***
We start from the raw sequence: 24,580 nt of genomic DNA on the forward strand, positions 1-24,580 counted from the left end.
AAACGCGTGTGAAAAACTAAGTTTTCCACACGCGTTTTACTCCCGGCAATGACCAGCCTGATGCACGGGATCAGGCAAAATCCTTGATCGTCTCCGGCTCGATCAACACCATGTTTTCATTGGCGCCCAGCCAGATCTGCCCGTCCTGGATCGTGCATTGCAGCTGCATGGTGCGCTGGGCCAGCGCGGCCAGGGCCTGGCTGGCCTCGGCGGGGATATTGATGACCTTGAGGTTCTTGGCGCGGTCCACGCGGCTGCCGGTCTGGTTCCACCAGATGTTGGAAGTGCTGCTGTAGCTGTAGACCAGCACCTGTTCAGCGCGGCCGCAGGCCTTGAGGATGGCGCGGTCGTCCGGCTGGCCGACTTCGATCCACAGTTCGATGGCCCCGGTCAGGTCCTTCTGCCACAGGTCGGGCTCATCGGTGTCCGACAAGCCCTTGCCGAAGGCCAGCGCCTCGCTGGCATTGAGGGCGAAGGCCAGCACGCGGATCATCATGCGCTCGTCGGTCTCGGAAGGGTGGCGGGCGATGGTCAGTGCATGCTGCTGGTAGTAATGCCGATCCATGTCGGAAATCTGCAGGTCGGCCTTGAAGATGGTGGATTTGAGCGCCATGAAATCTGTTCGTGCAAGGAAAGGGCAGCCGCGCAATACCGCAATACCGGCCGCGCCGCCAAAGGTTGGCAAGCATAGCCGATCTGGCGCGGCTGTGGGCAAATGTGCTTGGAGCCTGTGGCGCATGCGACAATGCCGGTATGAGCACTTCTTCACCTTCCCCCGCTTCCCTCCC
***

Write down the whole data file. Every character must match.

We start from the raw sequence: 24,580 nt of genomic DNA on the forward strand, positions 1-24,580 counted from the left end.
AAACGCGTGTGAAAAACTAAGTTTTCCACACGCGTTTTACTCCCGGCAATGACCAGCCTGATGCACGGGATCAGGCAAAATCCTTGATCGTCTCCGGCTCGATCAACACCATGTTTTCATTGGCGCCCAGCCAGATCTGCCCGTCCTGGATCGTGCATTGCAGCTGCATGGTGCGCTGGGCCAGCGCGGCCAGGGCCTGGCTGGCCTCGGCGGGGATATTGATGACCTTGAGGTTCTTGGCGCGGTCCACGCGGCTGCCGGTCTGGTTCCACCAGATGTTGGAAGTGCTGCTGTAGCTGTAGACCAGCACCTGTTCAGCGCGGCCGCAGGCCTTGAGGATGGCGCGGTCGTCCGGCTGGCCGACTTCGATCCACAGTTCGATGGCCCCGGTCAGGTCCTTCTGCCACAGGTCGGGCTCATCGGTGTCCGACAAGCCCTTGCCGAAGGCCAGCGCCTCGCTGGCATTGAGGGCGAAGGCCAGCACGCGGATCATCATGCGCTCGTCGGTCTCGGAAGGGTGGCGGGCGATGGTCAGTGCATGCTGCTGGTAGTAATGCCGATCCATGTCGGAAATCTGCAGGTCGGCCTTGAAGATGGTGGATTTGAGCGCCATGAAATCTGTTCGTGCAAGGAAAGGGCAGCCGCGCAATACCGCAATACCGGCCGCGCCGCCAAAGGTTGGCAAGCATAGCCGATCTGGCGCGGCTGTGGGCAAATGTGCTTGGAGCCTGTGGCGCATGCGACAATGCCGGTATGAGCACTTCTTCACCTTCCCCCGCTTCCCTCCC